• You'll look nervously at the remains of a plague mound, which dates from from 1665, and wonder what secrets are buried within it.
  • You'll even get to walk besides the old City walls that were begun by the Roman's, 2,000 years ago, and which were then added to by successive waves of invaders. Each generation has, in one way or another, left its mark upon the surroundings, and echoes of their time here can occasionally transcend the centuries in the form of paranormal activity.


It is in this respect that Richard Jones makes the ideal companion to escort you on a journey into the haunted City. He knows the places where the ghosts are known to lurk, not the places where they might have been seen a hundred and more years ago.

The sign for Francis Polden's premises.

Yes, you'll hear the traditional ghost stories that you'll get on all the other haunted London walks.

But, in addition, Richard will bring you the most up to date hauntings from the area, each one drawn from his extensive files in which he has recorded the recollections and experiences of those who have actually seen the ghosts that he will tell you about.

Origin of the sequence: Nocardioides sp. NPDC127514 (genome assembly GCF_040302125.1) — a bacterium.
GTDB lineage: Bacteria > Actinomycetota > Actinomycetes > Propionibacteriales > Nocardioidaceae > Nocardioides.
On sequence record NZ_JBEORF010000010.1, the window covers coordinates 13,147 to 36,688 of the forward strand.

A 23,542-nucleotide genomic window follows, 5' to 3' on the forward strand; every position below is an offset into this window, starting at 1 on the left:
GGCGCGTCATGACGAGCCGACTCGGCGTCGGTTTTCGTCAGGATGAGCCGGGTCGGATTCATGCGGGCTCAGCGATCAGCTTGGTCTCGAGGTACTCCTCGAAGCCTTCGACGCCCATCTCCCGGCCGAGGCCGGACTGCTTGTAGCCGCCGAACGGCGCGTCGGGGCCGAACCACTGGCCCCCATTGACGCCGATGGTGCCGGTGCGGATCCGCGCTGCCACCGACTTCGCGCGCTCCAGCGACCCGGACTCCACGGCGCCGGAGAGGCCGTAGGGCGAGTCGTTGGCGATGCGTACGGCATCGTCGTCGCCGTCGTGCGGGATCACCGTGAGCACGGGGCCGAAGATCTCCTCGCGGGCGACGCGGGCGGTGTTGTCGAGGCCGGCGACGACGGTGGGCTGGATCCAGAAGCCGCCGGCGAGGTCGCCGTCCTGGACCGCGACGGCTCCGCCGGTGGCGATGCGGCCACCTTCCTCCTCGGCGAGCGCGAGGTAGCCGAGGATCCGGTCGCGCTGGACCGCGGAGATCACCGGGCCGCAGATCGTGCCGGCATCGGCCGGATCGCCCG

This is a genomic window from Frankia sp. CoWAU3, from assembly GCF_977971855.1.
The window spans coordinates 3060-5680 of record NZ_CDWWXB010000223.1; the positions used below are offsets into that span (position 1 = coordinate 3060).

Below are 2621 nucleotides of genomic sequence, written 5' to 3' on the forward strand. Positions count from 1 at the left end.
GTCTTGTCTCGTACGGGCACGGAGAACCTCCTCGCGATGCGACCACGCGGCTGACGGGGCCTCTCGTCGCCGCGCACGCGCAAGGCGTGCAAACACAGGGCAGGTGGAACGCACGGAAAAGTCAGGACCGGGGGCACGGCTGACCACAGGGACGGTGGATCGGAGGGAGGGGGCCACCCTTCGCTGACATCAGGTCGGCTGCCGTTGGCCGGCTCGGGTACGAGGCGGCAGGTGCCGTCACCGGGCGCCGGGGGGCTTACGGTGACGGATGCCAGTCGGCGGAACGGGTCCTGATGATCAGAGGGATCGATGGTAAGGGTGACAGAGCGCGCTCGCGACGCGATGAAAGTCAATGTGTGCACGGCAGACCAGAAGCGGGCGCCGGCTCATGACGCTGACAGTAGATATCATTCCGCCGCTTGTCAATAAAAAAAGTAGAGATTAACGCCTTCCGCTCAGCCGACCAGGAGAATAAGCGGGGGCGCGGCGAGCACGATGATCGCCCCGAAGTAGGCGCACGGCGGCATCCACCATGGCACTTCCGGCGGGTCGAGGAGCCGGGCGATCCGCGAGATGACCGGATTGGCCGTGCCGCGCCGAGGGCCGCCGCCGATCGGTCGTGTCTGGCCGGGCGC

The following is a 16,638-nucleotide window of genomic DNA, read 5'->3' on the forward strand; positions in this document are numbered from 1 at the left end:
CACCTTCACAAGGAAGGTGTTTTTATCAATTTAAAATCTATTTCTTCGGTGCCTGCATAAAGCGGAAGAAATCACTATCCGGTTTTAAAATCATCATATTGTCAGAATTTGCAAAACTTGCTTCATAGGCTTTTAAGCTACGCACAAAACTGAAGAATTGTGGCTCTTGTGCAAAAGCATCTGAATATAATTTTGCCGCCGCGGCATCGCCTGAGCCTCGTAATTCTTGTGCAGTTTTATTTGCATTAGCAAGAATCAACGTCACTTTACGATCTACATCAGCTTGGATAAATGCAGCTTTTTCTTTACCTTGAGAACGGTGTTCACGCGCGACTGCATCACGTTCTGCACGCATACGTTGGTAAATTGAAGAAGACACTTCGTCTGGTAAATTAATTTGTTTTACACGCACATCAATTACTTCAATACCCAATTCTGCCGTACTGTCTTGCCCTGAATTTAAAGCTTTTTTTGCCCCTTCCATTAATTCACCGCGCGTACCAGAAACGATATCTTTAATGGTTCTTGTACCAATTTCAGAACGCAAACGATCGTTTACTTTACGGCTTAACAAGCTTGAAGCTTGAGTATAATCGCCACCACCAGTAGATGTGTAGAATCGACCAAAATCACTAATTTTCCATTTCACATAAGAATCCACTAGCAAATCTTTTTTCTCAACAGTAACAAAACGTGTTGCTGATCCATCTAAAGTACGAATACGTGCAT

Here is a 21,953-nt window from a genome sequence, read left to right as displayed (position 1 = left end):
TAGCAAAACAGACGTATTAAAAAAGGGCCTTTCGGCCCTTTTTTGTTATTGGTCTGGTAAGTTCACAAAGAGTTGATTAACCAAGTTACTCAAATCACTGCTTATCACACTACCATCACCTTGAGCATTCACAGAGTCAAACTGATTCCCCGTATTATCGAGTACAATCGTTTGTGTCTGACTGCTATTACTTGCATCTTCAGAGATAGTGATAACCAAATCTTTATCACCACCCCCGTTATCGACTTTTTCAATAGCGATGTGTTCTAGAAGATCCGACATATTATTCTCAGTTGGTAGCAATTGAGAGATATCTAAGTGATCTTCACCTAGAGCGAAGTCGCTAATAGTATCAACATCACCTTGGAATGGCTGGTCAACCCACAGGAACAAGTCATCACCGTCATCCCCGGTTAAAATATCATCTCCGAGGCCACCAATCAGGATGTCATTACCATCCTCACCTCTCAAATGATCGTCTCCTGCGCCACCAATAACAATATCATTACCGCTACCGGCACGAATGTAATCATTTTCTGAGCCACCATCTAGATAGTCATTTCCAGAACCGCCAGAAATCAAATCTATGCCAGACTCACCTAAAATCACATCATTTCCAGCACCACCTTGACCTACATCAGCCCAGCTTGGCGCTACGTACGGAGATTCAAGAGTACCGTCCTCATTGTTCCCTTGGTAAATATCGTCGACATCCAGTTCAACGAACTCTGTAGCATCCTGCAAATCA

• There's the esteemed City building where a strange scratching noise has been heard by security guards who patrol it in the dead of night.
  • There's the window pane from which the head and shoulders of a man in clerical garb has been seen looking down on passersby below and whose phantom form several participants on ghost walks past have managed to capture on their cameras.

An image of a hooded youth.
  • There's the hidden corner where people have encountered a hooded youth (or a youth in a hoodie). Nothing unusual about that, you might sneer - after all, youths in hoodies are a fixture of just about any town or city the Planet over. And, indeed, there would be nothing unusual about that, were it not for the fact that, where his face should be, there is nothing more than an empty black void.